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 Contrast to Waterfall  Contrast to Waterfall   Welcoming Change   Welcoming Change

Empowerment versus control (often called command and control in management parlance) is another difference between the two approaches: agile and waterfall. We will go through this in a bit more detail in the section on Leadership. However, in a waterfall project an individual is meant to be capable to deliver the techniques of their role. When decisions fall outside their remit they escalate it, they await a management review, and they assess the response and act accordingly sometime later in the project. In an agile project an individual is assumed, and needs, to be empowered to make decisions for the business, for the user team or for the organisation but certainly for themselves.

Rapid working of any sort inherently depends upon the autonomous nature of a team. The team works very rapidly and makes changes rapidly. The team captures advice and decisions made by the business team members embedded within the project team. This opinion is captured immediately, developed into some form of assessment deliverable and prepared for assessment.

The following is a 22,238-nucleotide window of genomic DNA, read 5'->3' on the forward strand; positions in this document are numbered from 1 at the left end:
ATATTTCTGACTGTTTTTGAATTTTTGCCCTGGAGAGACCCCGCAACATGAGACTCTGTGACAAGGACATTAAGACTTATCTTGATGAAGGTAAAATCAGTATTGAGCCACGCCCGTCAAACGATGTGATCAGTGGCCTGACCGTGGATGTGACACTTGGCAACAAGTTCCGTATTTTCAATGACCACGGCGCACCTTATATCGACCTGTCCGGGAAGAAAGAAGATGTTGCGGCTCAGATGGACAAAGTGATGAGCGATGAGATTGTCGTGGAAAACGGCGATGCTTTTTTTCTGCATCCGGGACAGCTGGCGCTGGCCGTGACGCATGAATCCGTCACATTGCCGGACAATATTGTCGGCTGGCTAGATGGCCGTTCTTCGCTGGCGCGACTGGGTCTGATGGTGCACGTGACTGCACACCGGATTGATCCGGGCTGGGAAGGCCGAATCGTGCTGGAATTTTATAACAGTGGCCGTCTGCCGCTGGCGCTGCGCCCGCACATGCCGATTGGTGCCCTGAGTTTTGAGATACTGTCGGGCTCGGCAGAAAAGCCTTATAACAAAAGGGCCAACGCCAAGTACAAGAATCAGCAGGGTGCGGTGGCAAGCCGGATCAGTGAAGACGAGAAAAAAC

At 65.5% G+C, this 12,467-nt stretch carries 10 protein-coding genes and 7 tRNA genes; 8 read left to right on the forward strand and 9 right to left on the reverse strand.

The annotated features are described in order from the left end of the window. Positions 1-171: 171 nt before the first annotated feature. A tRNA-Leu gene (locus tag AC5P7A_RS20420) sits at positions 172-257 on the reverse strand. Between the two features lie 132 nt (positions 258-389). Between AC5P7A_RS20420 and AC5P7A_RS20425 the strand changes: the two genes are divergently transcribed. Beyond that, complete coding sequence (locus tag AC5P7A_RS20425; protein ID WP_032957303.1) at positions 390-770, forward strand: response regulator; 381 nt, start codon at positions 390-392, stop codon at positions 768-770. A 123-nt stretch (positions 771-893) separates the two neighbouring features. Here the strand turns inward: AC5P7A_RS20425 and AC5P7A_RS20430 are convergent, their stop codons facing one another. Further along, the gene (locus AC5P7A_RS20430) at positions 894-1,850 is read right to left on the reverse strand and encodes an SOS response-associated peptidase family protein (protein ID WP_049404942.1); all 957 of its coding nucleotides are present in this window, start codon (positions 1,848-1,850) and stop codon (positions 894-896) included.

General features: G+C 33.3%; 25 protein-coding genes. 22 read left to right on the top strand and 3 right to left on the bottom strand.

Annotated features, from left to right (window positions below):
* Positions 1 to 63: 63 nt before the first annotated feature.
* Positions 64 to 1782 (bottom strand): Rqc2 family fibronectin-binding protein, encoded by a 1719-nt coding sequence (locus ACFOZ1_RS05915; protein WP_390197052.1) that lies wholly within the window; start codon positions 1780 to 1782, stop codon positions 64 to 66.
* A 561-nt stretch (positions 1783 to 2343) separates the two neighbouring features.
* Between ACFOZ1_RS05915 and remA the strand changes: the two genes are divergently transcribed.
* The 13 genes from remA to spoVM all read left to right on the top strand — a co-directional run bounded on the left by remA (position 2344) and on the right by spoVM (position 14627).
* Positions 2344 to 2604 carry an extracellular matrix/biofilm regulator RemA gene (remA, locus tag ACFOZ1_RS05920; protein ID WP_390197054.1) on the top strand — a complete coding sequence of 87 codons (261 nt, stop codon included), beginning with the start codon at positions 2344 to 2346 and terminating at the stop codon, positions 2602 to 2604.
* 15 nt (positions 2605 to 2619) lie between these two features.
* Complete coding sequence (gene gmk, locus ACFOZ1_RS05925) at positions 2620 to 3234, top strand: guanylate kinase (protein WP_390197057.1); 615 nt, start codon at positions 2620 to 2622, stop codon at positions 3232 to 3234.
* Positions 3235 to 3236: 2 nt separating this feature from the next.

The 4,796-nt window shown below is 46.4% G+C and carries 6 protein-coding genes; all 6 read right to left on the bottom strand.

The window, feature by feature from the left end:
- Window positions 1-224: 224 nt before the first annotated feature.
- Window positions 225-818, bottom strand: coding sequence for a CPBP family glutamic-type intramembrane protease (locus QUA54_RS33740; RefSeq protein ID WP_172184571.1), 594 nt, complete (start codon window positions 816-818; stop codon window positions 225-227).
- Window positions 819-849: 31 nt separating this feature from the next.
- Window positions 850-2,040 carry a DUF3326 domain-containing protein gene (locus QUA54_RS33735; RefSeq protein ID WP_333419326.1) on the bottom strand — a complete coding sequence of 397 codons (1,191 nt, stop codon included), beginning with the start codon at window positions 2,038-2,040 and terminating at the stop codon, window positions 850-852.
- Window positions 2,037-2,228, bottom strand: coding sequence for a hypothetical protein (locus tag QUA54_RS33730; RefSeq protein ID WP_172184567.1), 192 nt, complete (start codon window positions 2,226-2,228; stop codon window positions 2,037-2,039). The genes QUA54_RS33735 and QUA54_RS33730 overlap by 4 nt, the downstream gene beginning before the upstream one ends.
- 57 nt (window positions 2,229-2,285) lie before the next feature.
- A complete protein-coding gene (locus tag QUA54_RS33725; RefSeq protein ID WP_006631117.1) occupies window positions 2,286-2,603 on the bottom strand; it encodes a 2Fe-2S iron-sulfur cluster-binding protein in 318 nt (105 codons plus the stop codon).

It is this fast. Then it is demonstrated to the business team members and validated by them immediately. This is a classic low latency environment where there is often no time to plan it and no real need to plan it. It is an inherent process that always takes place, instinctively. There is little time to communicate it and little point to communicate it.

We know that the business team members embedded on a project communicate their requirement immediately and succinctly to the people who will deliver it. Then it is developed, demonstrated and validated. The project team have all the information they need to know and if they need to know more they have access to extra business personnel.